Dana
Nov 16, 2015 rated it it was amazing
Shelves: favorite-books
Oh so much wowness! When 13 year old Arthur, whose father recently passed away, threw a brick at the neighborhood junk man for wearing his father's hat and was sent to reform school, he had no idea that the junk man would be his source of redemption. Sentenced to help the junk man as his probation, Arthur learns that St. James, as he referred to himself was collecting junk - foil, cardboard, light bulbs and other items to create a work of art. That work of art is real and is shown at the end of ...more
Cathy
Jan 28, 2017 rated it really liked it
This book sucked me in from the first page. Although it was somewhat predictable, it was also engaging. I felt Arthur was believable in his emotions and his actions. I felt for him almost immediately. About halfway through the book I read the author's note and discovered that St. James (Hampton) was a real person, and his throne is real and displayed in the Smithsonian. That was a shock! When I finished the book, I looked him up online and saw color pictures of the throne. It's incredible! Just ...more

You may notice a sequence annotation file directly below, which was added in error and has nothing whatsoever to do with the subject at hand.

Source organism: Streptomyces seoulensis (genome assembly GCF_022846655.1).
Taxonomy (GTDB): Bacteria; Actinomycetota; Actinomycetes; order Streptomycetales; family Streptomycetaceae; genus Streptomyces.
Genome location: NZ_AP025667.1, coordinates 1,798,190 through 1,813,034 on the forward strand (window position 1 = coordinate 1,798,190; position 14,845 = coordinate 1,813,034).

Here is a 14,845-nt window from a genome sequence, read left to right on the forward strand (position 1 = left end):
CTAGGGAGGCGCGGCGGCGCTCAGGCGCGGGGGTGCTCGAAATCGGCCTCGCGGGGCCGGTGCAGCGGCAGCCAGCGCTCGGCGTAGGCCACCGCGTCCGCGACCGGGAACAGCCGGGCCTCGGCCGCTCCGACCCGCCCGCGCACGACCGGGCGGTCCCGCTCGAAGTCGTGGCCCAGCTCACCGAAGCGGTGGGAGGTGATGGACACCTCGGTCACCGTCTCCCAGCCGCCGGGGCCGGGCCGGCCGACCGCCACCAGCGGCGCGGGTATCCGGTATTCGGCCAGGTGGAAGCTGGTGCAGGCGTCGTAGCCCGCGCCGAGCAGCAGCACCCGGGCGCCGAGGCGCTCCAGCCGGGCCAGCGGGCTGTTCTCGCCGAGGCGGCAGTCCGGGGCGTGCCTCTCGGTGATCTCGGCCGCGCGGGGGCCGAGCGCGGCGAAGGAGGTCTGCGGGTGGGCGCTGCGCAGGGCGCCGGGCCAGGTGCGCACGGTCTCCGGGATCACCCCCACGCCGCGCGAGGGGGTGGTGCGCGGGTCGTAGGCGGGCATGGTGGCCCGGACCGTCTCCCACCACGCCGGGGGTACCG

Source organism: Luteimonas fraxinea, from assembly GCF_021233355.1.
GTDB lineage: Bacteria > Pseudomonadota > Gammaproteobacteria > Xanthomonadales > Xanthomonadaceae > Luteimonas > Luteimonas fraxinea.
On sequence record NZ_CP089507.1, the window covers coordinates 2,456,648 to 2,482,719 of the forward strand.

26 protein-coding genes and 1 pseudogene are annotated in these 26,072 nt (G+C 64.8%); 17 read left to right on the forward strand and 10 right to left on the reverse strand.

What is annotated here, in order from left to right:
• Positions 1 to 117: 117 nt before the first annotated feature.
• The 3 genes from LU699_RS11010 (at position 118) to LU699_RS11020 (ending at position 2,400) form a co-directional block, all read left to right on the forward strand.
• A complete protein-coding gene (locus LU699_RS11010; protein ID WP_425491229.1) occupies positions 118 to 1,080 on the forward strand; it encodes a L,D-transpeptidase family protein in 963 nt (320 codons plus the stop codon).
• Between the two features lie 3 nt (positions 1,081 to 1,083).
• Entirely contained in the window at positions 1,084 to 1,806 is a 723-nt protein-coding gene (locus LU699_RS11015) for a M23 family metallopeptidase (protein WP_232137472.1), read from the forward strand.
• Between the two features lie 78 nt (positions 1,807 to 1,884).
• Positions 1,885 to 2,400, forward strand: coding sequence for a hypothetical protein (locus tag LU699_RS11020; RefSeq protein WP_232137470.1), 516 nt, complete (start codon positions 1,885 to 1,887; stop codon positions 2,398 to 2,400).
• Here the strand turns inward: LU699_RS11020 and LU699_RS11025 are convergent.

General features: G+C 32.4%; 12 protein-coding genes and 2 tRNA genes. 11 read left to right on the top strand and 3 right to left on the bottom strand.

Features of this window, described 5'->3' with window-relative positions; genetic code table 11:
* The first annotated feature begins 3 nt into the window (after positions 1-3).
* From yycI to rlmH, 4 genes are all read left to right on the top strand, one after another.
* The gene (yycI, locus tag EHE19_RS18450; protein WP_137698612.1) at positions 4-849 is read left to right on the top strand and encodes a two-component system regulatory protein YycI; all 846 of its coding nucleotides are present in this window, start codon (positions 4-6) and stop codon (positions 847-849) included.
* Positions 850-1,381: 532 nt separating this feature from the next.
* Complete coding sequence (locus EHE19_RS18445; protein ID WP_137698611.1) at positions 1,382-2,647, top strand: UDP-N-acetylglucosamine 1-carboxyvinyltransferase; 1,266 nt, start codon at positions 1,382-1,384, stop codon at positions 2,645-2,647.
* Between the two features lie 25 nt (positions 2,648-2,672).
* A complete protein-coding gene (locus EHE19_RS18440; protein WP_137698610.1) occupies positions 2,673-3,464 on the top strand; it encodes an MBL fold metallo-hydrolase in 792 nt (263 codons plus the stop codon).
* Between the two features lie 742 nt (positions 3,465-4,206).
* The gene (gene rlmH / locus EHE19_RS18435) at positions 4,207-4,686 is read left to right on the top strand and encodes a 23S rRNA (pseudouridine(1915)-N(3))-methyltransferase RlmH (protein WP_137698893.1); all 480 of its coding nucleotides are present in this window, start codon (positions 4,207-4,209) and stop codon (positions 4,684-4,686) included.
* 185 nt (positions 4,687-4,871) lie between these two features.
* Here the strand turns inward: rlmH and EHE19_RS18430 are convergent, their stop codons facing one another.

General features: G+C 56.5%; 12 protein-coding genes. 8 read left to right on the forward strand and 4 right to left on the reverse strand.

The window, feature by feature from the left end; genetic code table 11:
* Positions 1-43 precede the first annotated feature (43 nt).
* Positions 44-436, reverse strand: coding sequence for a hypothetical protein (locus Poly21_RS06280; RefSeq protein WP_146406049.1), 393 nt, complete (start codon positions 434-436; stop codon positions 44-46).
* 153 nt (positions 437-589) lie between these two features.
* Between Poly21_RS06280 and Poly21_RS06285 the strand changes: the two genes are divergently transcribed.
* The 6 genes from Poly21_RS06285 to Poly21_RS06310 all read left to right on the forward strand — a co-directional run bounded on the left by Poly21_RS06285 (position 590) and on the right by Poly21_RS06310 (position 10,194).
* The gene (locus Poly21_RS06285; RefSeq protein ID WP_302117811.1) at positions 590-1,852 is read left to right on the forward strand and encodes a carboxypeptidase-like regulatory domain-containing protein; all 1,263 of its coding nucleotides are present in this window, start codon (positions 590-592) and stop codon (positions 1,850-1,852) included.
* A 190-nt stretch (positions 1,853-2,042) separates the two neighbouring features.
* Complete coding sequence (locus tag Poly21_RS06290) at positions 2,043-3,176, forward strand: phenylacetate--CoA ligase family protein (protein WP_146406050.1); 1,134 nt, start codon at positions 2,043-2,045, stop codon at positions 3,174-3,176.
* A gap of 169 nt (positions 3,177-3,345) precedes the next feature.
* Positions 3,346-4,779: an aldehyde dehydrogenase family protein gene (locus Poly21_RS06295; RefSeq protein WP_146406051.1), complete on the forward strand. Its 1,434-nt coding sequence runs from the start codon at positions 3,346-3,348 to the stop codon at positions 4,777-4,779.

Lorenzo Rios
A young kid that has relied on his dad can now not. His anger beneath his skin, is shown tremendously. Until, he meets this Junk man that he connects to and puts Arthur into his place. With Arthur not quite understanding his life yet, he feels to question himself. His mom getting a boyfriend, and the Junk man dying. Has made days ruff. Arthur may be mixed up in the world but when he finds himself, he is his best person.
Hobbit
Mar 08, 2018 rated it really liked it
It was a bitterly cold day when Arthur T. Owens grabbed a brick and hurled it at the trash picker. Arthur had his reasons, and the brick hit the Junk Man in the arm, not the head. But none of that matters to the judge—he is ready to send Arthur to juvie for the foreseeable future. Amazingly, it’s the Junk Man himself who offers an alternative: 120 hours of community service . . . working for him.